If a negotiated out-of-court restructuring is not possible, an in-court restructuring under Chapter 11 may be a viable option. Chapter 11 provides significant protections and the ability to effectuate a non-consensual reorganization, although it does come with costs and risks.
Benefits of Chapter 11
Breathing room from creditors. All collections, lawsuits, foreclosures and similar actions are automatically stayed as soon as the bankruptcy is filed. Your secured lender may seek relief from the automatic stay in order to foreclose on its collateral, but it would have to establish “cause,” or demonstrate that the collateral is not necessary for your reorganization. Bankruptcy courts are generally disinclined to grant such motions before the debtor has been given a fair chance to reorganize.
Rejection of burdensome contracts. If you are party to financially unfavorable contracts or leases, you have the ability to reject them. If any damages result from the rejection, the counterparty will have only a general unsecured claim that can be paid at a reduced rate under a plan of reorganization.
“Free and clear” asset sale. You can sell free and clear of all liens and encumbrances under Section 363 of the Bankruptcy Code, with the liens and encumbrances attaching to the sale proceeds. This feature of the Bankruptcy Code is often attractive to potential buyers, who can obtain assets “cleansed” of liabilities. Current equity holders may participate in a Section 363 sale, and secured creditors may be entitled to bid up to the entire face value of their secured debt.
Exclusive right to propose a plan. For the first 120 days of the bankruptcy case, you will have the exclusive right to propose a plan of reorganization. As long as you have at least one impaired class of creditors that accepts the plan, and the plan otherwise meets Bankruptcy Code requirements, it can be “crammed down” over the objections of non-consenting creditors — even your secured lender.
Costs of Chapter 11
Businesses need cash to continue to operate (even if only in a modified, limited fashion) during the pendency of the case. This may require giving “adequate protection” to your secured lender in order to use cash collateral or obtain post-petition financing — for example, by granting replacement liens on post-petition receivables and/or making adequate protection payments to the lender.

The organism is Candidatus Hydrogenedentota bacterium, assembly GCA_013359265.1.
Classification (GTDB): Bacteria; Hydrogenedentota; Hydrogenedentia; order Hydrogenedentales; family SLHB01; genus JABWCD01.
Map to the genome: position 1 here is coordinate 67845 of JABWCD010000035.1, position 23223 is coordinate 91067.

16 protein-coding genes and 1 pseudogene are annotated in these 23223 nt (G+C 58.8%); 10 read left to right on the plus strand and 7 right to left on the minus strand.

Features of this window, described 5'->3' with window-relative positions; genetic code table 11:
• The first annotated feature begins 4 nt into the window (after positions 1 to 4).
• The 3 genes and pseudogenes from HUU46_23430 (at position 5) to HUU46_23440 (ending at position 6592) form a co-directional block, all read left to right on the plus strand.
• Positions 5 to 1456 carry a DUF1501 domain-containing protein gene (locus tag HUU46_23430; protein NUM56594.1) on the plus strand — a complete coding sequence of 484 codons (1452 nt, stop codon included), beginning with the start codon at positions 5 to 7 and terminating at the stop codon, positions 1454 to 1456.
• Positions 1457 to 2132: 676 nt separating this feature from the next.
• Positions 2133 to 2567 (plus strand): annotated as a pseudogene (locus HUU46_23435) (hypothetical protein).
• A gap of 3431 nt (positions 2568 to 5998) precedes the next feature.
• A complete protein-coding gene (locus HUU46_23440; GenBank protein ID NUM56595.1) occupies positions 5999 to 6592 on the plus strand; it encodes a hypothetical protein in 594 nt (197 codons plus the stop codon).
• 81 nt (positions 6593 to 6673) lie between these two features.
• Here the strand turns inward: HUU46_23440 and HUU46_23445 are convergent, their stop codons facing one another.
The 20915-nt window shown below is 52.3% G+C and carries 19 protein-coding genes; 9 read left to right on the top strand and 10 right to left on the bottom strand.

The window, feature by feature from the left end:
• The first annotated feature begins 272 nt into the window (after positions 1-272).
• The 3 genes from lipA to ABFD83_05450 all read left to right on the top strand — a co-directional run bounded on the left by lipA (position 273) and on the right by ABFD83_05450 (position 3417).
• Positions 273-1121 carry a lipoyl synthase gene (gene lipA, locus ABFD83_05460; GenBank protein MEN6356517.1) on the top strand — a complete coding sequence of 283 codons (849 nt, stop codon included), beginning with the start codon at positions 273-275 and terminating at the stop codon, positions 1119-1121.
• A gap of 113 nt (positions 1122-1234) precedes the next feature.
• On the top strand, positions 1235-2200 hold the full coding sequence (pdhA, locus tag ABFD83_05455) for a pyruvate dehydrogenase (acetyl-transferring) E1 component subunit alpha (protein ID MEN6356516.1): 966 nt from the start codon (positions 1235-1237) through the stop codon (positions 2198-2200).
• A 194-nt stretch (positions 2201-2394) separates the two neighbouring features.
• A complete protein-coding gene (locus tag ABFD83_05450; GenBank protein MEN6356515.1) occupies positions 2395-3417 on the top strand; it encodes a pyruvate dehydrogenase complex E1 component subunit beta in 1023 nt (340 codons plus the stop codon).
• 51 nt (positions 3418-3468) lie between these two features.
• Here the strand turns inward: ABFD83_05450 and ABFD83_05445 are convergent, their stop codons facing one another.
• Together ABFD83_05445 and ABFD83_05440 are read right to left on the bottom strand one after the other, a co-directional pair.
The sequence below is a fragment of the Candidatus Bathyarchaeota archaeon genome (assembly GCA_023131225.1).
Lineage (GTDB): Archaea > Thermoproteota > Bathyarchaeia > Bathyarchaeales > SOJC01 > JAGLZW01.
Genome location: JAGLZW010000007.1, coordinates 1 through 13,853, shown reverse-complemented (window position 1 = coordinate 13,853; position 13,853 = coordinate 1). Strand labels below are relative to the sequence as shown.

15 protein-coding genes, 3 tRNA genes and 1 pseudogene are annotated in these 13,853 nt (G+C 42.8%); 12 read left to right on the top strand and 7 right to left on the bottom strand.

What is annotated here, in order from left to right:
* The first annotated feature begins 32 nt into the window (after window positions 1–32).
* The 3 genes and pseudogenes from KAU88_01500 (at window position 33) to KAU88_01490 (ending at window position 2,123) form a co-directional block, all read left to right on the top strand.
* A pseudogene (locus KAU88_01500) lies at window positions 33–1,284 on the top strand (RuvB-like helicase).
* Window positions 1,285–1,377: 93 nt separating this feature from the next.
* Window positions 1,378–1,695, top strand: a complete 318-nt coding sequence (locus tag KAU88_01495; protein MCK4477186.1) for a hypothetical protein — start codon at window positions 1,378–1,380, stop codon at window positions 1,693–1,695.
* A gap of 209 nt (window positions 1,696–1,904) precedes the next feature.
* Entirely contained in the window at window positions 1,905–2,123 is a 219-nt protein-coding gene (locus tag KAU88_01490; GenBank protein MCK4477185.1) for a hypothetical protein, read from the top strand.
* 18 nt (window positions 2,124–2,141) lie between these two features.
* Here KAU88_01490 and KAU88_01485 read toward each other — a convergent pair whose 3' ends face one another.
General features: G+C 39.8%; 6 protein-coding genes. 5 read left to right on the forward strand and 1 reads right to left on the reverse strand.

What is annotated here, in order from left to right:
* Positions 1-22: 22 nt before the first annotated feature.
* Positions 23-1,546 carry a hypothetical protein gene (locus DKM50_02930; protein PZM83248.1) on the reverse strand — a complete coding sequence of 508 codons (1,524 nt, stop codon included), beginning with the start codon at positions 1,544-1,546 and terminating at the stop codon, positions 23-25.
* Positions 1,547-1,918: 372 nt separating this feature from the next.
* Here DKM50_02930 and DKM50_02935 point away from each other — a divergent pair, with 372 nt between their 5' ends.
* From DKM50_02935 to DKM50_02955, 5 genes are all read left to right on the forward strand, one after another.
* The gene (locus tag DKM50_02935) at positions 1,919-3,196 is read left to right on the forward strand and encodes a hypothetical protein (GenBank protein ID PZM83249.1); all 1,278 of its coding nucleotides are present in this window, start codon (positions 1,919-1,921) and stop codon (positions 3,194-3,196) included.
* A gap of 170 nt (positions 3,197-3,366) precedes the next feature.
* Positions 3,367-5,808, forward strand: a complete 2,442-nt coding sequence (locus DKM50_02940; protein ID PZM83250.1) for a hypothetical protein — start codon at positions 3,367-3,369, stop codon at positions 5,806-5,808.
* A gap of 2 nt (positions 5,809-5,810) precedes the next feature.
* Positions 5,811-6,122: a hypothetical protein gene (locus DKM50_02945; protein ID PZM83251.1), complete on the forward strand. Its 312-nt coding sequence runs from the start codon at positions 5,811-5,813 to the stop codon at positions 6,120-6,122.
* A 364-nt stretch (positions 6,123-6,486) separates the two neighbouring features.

In estimating the costs of a Chapter 11 filing, bear in mind that a creditors’ committee will likely be appointed to represent the interests of all unsecured creditors. The committee is entitled to retain its own professionals, such as attorneys and financial advisors, and those expenses are borne by the debtor.
Pepper’s Bankruptcy and Corporate Restructuring Group has deep experience with debtors’ and creditors’ rights, secured lending, out-of-court workouts and Chapter 11 restructurings. We are available to assist you in assessing your needs and options in the face of this crisis.
Please feel free to contact any of the partners in our group should you need assistance:
Todd Feinsmith – feinsmit[at]pepperlaw.com
David Fournier – fournied[at]pepperlaw.com
Don Detweiler – detweild[at]pepperlaw.com
Bob Hertzberg – hertzbergr[at]pepperlaw.com
Henry Jaffe – jaffeh[at]pepperlaw.com
Deb Kovsky – kovskyd[at]epperlaw.com
Kay Kress – kressk[at]pepperlaw.com
Fran Lawall – lawallf[at]pepperlaw.com
Evelyn Meltzer – melzere[at]pepperlaw.com
David Stratton – strattond[at]pepperlaw.com
The material in this publication was created as of the date set forth above and is based on laws, court decisions, administrative rulings and congressional materials that existed at that time, and should not be construed as legal advice or legal opinions on specific facts. The information in this publication is not intended to create, and the transmission and receipt of it does not constitute, a lawyer-client relationship.